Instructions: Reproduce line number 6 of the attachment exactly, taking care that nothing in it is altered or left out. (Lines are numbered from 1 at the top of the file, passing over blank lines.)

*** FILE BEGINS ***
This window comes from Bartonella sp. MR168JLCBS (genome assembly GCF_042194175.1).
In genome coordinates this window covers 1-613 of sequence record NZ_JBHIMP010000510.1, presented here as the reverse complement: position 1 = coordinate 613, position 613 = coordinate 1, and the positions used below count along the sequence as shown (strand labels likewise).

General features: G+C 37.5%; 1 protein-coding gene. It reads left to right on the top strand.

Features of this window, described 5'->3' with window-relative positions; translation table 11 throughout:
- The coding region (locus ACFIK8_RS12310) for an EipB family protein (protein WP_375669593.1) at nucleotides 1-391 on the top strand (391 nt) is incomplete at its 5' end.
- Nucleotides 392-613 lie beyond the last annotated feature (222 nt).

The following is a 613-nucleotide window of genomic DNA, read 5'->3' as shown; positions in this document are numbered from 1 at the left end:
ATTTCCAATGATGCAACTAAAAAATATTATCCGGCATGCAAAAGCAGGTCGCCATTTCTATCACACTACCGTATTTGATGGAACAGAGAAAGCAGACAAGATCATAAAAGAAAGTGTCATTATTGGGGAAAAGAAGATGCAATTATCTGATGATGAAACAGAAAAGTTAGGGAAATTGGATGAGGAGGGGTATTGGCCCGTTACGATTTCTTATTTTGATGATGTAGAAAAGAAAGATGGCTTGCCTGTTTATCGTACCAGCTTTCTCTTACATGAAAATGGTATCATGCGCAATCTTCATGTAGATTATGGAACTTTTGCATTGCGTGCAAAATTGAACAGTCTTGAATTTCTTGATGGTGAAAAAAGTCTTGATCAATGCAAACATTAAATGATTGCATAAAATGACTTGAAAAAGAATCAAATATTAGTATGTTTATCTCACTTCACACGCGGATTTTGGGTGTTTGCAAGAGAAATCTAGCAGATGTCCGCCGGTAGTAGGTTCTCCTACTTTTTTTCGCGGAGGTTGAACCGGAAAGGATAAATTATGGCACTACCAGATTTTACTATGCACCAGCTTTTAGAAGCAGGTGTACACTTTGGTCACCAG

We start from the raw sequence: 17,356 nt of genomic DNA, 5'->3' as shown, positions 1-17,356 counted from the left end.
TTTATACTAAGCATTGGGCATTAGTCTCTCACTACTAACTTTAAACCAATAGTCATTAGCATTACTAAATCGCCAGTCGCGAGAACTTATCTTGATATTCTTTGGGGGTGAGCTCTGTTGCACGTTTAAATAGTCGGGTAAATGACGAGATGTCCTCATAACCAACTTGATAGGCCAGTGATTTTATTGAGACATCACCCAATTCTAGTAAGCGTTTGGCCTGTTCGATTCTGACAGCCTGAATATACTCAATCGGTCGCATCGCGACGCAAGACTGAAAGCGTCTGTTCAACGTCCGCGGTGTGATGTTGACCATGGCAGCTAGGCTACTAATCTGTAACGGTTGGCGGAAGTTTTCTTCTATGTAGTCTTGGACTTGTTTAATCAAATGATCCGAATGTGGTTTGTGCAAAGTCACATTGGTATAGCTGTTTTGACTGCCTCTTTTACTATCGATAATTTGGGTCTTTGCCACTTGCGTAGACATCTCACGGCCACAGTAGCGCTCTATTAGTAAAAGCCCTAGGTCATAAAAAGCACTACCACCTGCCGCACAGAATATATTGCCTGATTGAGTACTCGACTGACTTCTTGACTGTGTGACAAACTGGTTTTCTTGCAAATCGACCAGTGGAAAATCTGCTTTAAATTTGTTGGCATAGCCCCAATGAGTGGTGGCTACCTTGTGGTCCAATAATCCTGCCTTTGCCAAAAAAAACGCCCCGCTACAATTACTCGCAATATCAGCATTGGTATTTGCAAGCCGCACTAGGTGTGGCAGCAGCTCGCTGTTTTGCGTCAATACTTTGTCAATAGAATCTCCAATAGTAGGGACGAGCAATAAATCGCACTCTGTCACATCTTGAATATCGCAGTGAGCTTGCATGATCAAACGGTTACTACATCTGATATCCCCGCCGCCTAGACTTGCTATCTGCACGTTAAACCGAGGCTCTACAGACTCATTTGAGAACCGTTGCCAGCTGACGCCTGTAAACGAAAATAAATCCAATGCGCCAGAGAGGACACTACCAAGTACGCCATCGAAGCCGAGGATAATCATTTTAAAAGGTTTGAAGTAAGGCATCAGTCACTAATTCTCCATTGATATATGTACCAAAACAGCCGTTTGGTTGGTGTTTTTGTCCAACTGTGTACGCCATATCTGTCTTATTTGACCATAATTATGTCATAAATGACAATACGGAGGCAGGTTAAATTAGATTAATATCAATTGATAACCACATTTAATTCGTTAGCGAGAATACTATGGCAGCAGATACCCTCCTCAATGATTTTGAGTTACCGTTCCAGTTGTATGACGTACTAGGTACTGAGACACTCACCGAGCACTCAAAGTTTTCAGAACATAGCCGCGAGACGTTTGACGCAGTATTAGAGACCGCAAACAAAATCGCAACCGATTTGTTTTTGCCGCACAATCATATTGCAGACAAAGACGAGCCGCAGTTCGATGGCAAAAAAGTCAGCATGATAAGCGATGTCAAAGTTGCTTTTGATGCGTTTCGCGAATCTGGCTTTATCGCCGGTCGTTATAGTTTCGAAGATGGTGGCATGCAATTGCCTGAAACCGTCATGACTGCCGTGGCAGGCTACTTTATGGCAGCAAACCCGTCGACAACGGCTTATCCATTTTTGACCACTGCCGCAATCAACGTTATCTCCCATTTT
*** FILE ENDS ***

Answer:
- Nucleotides 392-613 lie beyond the last annotated feature (222 nt).